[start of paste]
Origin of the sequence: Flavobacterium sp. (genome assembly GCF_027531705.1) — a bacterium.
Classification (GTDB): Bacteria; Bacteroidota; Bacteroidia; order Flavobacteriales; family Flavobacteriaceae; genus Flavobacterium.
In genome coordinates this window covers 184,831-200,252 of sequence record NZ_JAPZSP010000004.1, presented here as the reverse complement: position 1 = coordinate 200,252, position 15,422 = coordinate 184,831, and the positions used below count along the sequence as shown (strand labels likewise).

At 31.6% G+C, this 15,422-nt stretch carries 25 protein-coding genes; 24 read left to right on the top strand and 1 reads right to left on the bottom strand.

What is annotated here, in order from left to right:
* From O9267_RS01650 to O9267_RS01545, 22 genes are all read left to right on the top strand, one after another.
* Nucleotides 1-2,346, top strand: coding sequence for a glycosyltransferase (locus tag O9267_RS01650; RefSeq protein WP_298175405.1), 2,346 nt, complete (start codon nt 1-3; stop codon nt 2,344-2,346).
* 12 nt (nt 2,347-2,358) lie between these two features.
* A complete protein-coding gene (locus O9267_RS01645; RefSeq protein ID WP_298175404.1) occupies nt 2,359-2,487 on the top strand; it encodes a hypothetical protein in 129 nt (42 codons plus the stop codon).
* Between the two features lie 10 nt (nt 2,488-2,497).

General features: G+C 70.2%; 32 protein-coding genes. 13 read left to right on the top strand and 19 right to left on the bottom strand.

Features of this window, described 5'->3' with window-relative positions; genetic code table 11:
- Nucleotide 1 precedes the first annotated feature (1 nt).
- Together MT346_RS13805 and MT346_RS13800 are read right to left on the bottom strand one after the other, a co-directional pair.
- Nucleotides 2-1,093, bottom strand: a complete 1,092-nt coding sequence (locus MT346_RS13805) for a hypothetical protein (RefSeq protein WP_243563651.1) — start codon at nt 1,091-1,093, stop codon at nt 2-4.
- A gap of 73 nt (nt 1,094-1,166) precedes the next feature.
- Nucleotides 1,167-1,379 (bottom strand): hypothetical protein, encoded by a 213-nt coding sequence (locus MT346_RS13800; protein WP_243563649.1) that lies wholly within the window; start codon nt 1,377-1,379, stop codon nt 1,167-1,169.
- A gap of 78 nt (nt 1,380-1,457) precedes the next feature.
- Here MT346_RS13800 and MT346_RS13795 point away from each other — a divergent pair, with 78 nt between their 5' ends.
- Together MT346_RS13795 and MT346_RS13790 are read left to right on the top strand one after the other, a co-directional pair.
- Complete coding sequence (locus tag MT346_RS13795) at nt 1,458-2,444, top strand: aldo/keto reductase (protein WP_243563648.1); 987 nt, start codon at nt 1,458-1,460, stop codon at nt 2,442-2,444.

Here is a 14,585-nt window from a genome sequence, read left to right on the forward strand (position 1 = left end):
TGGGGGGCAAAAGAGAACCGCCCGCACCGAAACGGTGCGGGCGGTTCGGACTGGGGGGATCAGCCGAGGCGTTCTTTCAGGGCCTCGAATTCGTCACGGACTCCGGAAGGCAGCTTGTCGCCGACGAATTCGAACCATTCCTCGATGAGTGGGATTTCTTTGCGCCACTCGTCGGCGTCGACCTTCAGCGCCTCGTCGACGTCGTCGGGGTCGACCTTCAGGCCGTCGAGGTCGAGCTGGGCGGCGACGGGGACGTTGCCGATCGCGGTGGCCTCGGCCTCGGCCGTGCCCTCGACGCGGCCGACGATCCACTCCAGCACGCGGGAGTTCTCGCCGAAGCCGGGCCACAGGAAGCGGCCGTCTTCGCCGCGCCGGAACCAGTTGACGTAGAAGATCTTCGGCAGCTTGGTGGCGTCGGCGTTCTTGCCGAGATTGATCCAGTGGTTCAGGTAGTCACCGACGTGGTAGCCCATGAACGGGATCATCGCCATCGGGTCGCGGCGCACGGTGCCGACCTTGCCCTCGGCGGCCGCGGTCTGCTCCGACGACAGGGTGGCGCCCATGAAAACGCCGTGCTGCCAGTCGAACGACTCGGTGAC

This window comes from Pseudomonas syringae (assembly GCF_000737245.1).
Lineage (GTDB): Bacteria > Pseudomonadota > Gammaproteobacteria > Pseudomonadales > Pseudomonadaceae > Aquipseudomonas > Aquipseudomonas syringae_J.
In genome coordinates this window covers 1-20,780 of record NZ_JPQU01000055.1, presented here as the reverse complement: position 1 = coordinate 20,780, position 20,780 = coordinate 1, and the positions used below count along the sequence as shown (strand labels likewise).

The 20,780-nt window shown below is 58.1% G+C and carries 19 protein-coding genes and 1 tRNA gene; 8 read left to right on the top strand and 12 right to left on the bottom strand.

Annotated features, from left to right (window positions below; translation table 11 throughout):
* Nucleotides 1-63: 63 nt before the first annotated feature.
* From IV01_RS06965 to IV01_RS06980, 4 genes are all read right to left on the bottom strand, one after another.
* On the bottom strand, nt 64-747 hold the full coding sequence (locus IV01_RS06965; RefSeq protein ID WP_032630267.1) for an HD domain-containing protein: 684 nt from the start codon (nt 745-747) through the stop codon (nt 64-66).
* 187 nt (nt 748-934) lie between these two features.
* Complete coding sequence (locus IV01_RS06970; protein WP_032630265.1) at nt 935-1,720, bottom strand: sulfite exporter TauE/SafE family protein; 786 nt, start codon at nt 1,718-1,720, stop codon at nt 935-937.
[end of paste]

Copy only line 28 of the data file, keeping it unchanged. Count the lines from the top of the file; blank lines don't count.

Annotated features, from left to right (window positions below; translation table 11 throughout):